I’ve just finished reading an advance copy of Microsoft co-founder Paul Allen’s memoir, “Idea Man,” due out Tuesday. You know, the one making all the headlines lately? Well, it turns out that Bill Gates isn’t the only person Allen is brutally honest about. He also casts a critical eye upon himself — particularly as he recounts, in vivid detail, his boneheaded business moves.
Among them: selling his stake in America Online too early, missing out on a “$40 billion bonanza” when AOL soared; allowing Charter Communications to be built too haphazardly, losing billions more; overpaying for his stake in DreamWorks under the impression (mistaken, as it turned out) that he would have a say in the studio’s strategy; and seeing his ambitious Silicon Valley lab fall far short of its potential in bringing its inventions to market in the 1990s.
Allen doesn’t mince words about latter-day Microsoft, either — devoting a chapter to its “breathtaking fall from grace,” and its struggle to keep pace with the “high-tech hellhounds” such as Facebook, Google and Apple that now lead the industry in devices and online technologies. (“If Microsoft fails to catch up in mobile,” Allen writes, “it’s in for a long, slow slide.”)
From that candor, about himself and the company, comes one of his most interesting insights.
“I left Microsoft a quarter century before Bill did, and we’ve both had our signal triumphs since then,” he writes at the end of the Hellhounds chapter. “But in certain respects, neither of us has been quite as good alone as we were together. I missed Bill’s laser focus on competition in the marketplace, his ability to execute my ideas and keep me from getting too far ahead of what was doable. And I’d like to think that Bill missed my ability to divine where technology was headed and my knack for meeting its trajectory with something big and original.”
To be clear, the book isn’t a total downer. Far from it. Allen’s story is inspiring in many ways, as he goes from the kid who couldn’t pay his $50 hotel bill in Albuquerque to the billionaire exploring the far reaches of the world and putting money into his biggest passions.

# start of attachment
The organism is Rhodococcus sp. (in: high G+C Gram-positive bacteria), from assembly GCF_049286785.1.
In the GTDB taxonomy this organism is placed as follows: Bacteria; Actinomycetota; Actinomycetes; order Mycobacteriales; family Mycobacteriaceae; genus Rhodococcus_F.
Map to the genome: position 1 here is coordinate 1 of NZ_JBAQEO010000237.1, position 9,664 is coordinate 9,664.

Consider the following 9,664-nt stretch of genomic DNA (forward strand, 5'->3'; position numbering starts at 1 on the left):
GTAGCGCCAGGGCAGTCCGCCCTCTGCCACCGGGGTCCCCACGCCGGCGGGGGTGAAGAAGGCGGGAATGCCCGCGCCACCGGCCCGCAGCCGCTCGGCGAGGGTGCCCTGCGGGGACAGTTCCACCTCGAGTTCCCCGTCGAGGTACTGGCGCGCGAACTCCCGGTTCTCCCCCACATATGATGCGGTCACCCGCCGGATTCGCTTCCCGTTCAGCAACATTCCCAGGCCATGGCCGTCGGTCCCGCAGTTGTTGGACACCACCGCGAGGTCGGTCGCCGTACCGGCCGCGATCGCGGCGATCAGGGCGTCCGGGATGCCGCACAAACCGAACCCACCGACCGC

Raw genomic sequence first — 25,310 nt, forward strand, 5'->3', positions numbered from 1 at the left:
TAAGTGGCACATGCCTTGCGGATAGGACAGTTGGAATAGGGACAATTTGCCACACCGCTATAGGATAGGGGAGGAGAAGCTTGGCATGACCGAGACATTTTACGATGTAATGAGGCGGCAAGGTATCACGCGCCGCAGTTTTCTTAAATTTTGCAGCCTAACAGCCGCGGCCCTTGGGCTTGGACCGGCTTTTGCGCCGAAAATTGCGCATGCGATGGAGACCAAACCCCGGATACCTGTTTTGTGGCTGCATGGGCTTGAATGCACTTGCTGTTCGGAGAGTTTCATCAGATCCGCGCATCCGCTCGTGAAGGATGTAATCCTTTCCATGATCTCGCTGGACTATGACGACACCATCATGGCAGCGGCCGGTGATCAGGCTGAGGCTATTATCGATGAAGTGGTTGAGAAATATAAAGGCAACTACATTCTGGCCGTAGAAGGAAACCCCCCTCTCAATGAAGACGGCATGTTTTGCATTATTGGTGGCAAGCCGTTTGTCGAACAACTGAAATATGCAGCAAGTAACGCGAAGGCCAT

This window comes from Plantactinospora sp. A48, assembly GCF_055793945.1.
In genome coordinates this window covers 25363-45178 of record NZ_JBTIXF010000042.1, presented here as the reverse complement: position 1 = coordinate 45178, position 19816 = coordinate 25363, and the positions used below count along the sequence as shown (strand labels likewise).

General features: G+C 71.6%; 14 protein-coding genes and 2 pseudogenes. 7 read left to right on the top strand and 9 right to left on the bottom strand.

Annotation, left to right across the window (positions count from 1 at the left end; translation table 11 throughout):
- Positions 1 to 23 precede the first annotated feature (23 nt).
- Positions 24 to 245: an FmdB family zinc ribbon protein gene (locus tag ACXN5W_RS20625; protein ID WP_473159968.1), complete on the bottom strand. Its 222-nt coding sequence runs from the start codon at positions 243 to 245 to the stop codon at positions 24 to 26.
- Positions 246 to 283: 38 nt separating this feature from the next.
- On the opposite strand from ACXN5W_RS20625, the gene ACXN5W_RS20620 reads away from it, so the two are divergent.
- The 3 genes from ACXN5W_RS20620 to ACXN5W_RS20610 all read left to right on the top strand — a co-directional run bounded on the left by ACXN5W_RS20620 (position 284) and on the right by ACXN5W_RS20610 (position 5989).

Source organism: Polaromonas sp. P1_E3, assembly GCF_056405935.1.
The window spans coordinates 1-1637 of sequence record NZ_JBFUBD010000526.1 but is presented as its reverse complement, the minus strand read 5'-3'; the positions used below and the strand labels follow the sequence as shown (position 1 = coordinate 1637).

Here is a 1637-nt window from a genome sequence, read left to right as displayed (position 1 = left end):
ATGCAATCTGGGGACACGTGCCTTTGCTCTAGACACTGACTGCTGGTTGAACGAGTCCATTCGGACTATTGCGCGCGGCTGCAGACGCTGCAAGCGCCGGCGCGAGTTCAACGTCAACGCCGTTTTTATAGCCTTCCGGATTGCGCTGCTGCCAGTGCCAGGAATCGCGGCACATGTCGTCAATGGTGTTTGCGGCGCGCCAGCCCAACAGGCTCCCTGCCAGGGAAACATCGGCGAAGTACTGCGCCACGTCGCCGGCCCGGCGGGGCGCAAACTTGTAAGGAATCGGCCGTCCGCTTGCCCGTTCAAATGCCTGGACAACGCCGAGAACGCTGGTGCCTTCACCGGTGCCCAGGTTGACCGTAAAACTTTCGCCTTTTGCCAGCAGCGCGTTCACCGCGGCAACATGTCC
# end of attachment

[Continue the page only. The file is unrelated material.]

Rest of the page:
In short, “Idea Man” is the unvarnished story of Allen’s life, from his perspective — the highs and lows, the guitar jams and the arguments, the three yachts and the two struggles with cancer.
There are the details of his childhood and Microsoft’s early days — familiar stories that take on new meaning in Allen’s retelling. There are business insights for people in the tech industry, such as the struggles of Interval Research teaching Allen that “creativity needs tangible goals and hard choices to have a chance to flourish.” There are inside stories for sports fans, with the Seahawks and the Blazers each getting a chapter. There’s music and space travel and brain science.
Allen even offers up some fun tidbits about his celebrity pals, such as the time Bono baited Mick Jagger to join Allen on “Satisfaction” by singing the signature Stones song at half-speed.
In other words, the book is as varied as Paul Allen’s life. Its biggest shortcoming, particularly in its later chapters, is that it’s too eclectic — lacking the singular focus of an epic story.
Then again, in that way, it’s also a perfect reflection of Allen’s life.
If people can get past the recent media coverage, wrongly portraying Allen as vengeful, the book could cement the Microsoft co-founder’s legacy as one of the most important figures in 20th century technology, and possibly one of the more interesting characters of our time.
At the very least, give him credit for being honest.
Note: I’m interviewing Paul Allen about his book Friday evening at Town Hall Seattle. Advance tickets are sold out, but a limited number will be available at the door starting at 6:30 p.m.